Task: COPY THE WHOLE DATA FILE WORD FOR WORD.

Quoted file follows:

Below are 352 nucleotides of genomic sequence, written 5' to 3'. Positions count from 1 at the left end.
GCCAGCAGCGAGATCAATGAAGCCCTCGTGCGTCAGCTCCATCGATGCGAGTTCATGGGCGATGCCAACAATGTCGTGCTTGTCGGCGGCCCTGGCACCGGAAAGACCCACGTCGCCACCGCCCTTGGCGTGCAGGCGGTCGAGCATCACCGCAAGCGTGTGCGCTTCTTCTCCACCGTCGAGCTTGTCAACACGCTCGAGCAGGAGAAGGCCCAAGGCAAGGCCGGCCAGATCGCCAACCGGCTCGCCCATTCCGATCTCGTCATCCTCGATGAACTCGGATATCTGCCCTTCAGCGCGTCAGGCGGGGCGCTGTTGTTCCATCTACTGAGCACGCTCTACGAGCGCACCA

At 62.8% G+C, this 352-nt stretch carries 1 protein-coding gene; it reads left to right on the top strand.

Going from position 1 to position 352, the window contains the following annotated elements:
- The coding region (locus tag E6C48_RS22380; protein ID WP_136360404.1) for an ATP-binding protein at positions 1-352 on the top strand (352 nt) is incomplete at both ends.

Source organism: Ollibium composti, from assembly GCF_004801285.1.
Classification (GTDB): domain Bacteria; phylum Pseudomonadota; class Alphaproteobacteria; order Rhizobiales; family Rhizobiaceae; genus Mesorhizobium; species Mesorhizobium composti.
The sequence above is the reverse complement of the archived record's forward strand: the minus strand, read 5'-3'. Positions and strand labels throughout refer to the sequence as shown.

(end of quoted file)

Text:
Below are 352 nucleotides of genomic sequence, written 5' to 3'. Positions count from 1 at the left end.
GCCAGCAGCGAGATCAATGAAGCCCTCGTGCGTCAGCTCCATCGATGCGAGTTCATGGGCGATGCCAACAATGTCGTGCTTGTCGGCGGCCCTGGCACCGGAAAGACCCACGTCGCCACCGCCCTTGGCGTGCAGGCGGTCGAGCATCACCGCAAGCGTGTGCGCTTCTTCTCCACCGTCGAGCTTGTCAACACGCTCGAGCAGGAGAAGGCCCAAGGCAAGGCCGGCCAGATCGCCAACCGGCTCGCCCATTCCGATCTCGTCATCCTCGATGAACTCGGATATCTGCCCTTCAGCGCGTCAGGCGGGGCGCTGTTGTTCCATCTACTGAGCACGCTCTACGAGCGCACCA

At 62.8% G+C, this 352-nt stretch carries 1 protein-coding gene; it reads left to right on the top strand.

Going from position 1 to position 352, the window contains the following annotated elements:
- The coding region (locus tag E6C48_RS22380; protein ID WP_136360404.1) for an ATP-binding protein at positions 1-352 on the top strand (352 nt) is incomplete at both ends.

Source organism: Ollibium composti, from assembly GCF_004801285.1.
Classification (GTDB): domain Bacteria; phylum Pseudomonadota; class Alphaproteobacteria; order Rhizobiales; family Rhizobiaceae; genus Mesorhizobium; species Mesorhizobium composti.
The sequence above is the reverse complement of the archived record's forward strand: the minus strand, read 5'-3'. Positions and strand labels throughout refer to the sequence as shown.